I watched 4 episodes. The first episode is predictable for anyone who has seen the BBC original. The rest were kind of an embellishment for American politics. I guess he 'topples' the president by the end of the season. No king here to abdicate.
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Re: House of Cards

Post by Hellsangel on Sun Feb 16, 2014 8:51 pm

It is devolving into a soap opera.
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Re: House of Cards

Post by bw on Sun Feb 16, 2014 8:58 pm

Hellsangel wrote:It is devolving into a soap opera.

hmm - the bbc one was darker and better, you think? i recently watched kevin spacey in "glengarry glenn ross", a david mamet movie based on his play.

i will get around to this when i finish "the sopranos". i can't watch the sopranos with kids around and so it has been rather slow progress. i forget what happened previously a lot of times!

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Re: House of Cards

Post by Idéfix on Sun Feb 16, 2014 11:09 pm

Just finished season 2. The characters are less gripping. Unlike Francis Urquhart, Frank Underwood does not suffer from nightmares about his worst deeds. The story is more complicated while the protagonists are portrayed as less flawed than in the first season. And the famous line does not get repeated this season.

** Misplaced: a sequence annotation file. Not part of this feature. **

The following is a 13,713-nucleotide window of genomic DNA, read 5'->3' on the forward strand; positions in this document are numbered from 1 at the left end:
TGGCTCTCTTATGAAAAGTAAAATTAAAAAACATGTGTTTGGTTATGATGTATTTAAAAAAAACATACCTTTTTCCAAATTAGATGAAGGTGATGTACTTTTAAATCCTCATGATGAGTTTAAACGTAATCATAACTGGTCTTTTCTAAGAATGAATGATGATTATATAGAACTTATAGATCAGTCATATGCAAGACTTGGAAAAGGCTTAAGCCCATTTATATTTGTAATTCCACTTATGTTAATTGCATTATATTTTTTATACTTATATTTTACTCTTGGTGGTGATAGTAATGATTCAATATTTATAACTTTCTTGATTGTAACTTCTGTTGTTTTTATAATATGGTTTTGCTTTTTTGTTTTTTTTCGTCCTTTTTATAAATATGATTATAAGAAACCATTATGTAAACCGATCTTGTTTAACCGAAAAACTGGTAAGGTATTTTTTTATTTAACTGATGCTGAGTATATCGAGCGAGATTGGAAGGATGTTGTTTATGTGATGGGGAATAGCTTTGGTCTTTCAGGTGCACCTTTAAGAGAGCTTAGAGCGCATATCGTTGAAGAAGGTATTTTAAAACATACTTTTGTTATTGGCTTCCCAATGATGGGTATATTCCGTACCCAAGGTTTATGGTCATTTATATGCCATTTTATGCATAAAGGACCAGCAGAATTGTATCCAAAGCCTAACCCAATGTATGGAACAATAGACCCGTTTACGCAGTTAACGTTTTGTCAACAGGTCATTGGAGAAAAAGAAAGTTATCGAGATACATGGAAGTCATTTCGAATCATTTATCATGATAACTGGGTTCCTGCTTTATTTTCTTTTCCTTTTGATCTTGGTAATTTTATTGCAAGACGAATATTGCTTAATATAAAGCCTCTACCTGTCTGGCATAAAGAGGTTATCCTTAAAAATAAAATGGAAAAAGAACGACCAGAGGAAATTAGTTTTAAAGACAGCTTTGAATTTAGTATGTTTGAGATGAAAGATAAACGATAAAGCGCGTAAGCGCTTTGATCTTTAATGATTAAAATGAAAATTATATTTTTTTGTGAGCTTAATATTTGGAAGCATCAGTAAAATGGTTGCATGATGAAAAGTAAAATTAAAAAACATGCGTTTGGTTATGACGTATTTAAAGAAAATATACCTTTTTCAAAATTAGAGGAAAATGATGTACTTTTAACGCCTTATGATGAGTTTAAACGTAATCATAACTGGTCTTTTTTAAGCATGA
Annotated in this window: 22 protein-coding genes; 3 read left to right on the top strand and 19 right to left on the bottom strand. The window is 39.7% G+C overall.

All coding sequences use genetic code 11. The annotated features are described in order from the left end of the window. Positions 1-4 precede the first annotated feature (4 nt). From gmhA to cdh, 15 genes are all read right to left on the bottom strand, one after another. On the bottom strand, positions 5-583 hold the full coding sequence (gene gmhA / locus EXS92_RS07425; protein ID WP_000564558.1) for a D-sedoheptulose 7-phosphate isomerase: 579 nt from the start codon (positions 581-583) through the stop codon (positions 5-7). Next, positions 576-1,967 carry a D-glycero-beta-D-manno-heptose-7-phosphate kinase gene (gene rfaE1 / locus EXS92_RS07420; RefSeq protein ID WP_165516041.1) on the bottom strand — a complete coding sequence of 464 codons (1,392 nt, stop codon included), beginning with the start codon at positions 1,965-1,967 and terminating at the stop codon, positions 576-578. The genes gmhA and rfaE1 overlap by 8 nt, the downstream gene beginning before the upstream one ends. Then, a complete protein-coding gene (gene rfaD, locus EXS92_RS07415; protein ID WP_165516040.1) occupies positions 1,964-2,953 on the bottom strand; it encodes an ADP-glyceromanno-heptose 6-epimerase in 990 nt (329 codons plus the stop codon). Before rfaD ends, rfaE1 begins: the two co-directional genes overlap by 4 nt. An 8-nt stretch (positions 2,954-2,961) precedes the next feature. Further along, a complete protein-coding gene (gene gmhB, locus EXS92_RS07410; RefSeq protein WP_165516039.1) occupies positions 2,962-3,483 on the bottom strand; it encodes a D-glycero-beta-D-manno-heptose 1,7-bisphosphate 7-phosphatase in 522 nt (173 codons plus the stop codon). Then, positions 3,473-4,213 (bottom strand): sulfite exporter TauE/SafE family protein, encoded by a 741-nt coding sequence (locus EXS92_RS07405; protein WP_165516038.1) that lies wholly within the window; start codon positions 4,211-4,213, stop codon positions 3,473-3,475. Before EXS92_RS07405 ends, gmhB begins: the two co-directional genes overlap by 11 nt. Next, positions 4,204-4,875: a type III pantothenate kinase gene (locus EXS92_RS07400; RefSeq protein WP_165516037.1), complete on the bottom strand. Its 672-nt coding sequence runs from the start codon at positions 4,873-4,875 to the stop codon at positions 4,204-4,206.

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Re: House of Cards

Post by Propagandhi711 on Mon Feb 17, 2014 8:23 am

Why do Brit douches talk like they have lockjaw? The bbc original is vastly overrated IMO

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Re: House of Cards

Post by MaxEntropy_Man on Mon Feb 17, 2014 8:26 am

Propagandhi711 wrote:Why do Brit douches talk like they have lockjaw? The bbc original is vastly overrated IMO

it's their language you know.
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Re: House of Cards

Post by Propagandhi711 on Mon Feb 17, 2014 8:30 am

Am talking about the facial movements when they talk...especially the upper class douches, with no facial movement above the upper lip

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Re: House of Cards

Post by bw on Mon Feb 17, 2014 6:44 pm